Glorifying suicide

TV channels found a new weapon to keep people transfixed to television sets and they didn’t leave any stone unturned in glorifying suicide. The situation got so much out of control and emotionally charged that we had to launch suicide helplines to prevent suicides. Such was the aggression of the people, as if had to be blamed, punished and sent to the lock-up to calm them down. All this chaos to prove one thing — ‘SSR COULDN’T COMMIT SUICIDE’.

False assumptions

So whom should we blame actually? Was it the media who was wrong? The political parties? Or Bollywood? Or the so-called ‘evil’ girlfriend? In my opinion, none. We have to blame ourselves. The only fact that remains is, we as a nation have completely failed to respond to a suicide responsibly, sensitively and rationally. So deeply rooted are the disbeliefs about mental health issues in India, that we assumed it was impossible for a rich successful intelligent man to commit suicide. We assumed that it was impossible for him to suffer from any psychiatric disorder, let alone use some narcotics.

Unfortunately, the reality is entirely different from popular opinion. Yes, anyone, irrespective of his success or position in life can commit suicide. Yes, it is possible for anyone to be affected with psychological issues. And no matter how much you want it, sometimes there is no immediate and evident precipitating event for such a drastic step taken by some.

Never trust a smiley face

Majority of our curriculum in psychiatry focuses on teaching just that –never trust a smiley face. What exactly drives a person to a suicide is largely subjective and an immensely powerful internal experience. So an event as an earthquake wherein one lost everything can drive one to suicide at the same time a trivial issue as a scolding by parent can also push one to end his or her life. The causes of suicide are not always social. Sometimes it’s entirely biological what we lovingly refer to as “Chemical Locha”. Suicide is almost always multi-factorial.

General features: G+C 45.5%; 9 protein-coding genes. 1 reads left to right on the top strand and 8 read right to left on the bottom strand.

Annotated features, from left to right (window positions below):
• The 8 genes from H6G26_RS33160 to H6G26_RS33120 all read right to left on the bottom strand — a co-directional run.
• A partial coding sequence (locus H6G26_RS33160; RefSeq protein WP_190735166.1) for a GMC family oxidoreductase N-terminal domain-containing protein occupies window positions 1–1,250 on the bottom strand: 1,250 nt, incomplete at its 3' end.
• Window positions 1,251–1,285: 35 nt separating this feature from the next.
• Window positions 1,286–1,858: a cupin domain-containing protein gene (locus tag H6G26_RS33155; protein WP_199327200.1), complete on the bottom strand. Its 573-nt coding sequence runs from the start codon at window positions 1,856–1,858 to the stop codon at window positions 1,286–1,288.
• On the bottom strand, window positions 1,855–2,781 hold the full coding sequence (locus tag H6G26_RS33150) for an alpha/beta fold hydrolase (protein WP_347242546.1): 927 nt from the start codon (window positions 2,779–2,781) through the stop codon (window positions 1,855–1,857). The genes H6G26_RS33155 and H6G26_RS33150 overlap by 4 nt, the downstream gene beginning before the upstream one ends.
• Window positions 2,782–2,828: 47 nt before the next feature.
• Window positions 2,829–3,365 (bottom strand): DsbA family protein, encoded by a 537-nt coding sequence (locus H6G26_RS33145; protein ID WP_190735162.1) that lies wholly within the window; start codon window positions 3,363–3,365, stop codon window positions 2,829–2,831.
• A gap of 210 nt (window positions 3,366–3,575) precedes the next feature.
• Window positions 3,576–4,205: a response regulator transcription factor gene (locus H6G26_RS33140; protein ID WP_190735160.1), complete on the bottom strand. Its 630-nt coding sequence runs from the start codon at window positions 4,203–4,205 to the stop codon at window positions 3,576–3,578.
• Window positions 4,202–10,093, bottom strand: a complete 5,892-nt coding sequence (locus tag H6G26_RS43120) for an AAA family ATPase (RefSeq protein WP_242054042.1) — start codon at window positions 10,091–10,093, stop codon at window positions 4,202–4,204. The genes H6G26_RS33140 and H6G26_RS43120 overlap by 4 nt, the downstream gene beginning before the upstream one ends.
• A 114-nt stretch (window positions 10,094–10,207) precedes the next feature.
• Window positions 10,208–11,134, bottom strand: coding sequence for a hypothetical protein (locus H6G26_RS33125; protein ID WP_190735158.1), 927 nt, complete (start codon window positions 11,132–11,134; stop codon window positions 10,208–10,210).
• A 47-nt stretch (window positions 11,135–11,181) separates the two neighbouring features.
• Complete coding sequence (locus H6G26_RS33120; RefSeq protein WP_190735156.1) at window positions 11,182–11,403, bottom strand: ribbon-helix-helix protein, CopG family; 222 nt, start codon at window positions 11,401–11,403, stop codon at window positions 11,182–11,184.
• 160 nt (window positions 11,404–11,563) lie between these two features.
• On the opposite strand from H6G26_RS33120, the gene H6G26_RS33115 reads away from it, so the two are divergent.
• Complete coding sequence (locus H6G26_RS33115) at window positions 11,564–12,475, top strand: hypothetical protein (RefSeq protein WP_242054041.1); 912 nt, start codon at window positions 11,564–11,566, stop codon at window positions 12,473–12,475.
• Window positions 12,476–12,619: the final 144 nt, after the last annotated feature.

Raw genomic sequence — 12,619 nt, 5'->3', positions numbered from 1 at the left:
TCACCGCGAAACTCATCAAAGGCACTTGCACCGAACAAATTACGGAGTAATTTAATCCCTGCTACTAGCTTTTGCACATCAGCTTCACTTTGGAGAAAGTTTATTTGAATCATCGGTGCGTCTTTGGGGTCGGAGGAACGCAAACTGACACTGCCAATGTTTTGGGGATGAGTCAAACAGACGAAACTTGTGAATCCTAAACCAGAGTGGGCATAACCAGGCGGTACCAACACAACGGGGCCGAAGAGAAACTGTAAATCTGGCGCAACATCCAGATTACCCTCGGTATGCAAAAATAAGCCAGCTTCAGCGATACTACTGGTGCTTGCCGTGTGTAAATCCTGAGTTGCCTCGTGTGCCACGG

So whether it’s about bullying in Bollywood or the raging wars in the world, it’s up to the coping skills of a person and his own emotional experiences that decide whether or not he will take his own life.

SSR was human

All things said and done, anyone who decides to take his or her own life under any circumstances, has some psychological issues that need to be addressed. In the SSR case, we as a nation failed to introspect, accept our fears and failed to look at  him as just a human being capable of having all the emotions. We miserably failed at sensible handling of a suicide and at responsible reporting of the same.

As a psychiatrist, I hope that SSRs death actually leads to a revolution. A revolution in our attitudes towards mental health issues. That it washes away our prejudices and paves way for a more open-minded and accommodating view towards people having psychological issues.

I am fully aware that this will require mass educational awareness campaigns and a lot of hard work. The wish itself is like a dream, difficult to bring to reality. Nevertheless, as a psychiatrist I dream of the day when we don’t obsess over a suicide, let the investigating agencies do their job and have empathy for their surviving family members. May the soul of SSR give us the courage to achieve all that. Amen.

Disclaimer: The views and opinions expressed in the article are the writer’s own and do not necessarily reflect the views and opinions of any other individual, organisation or this website.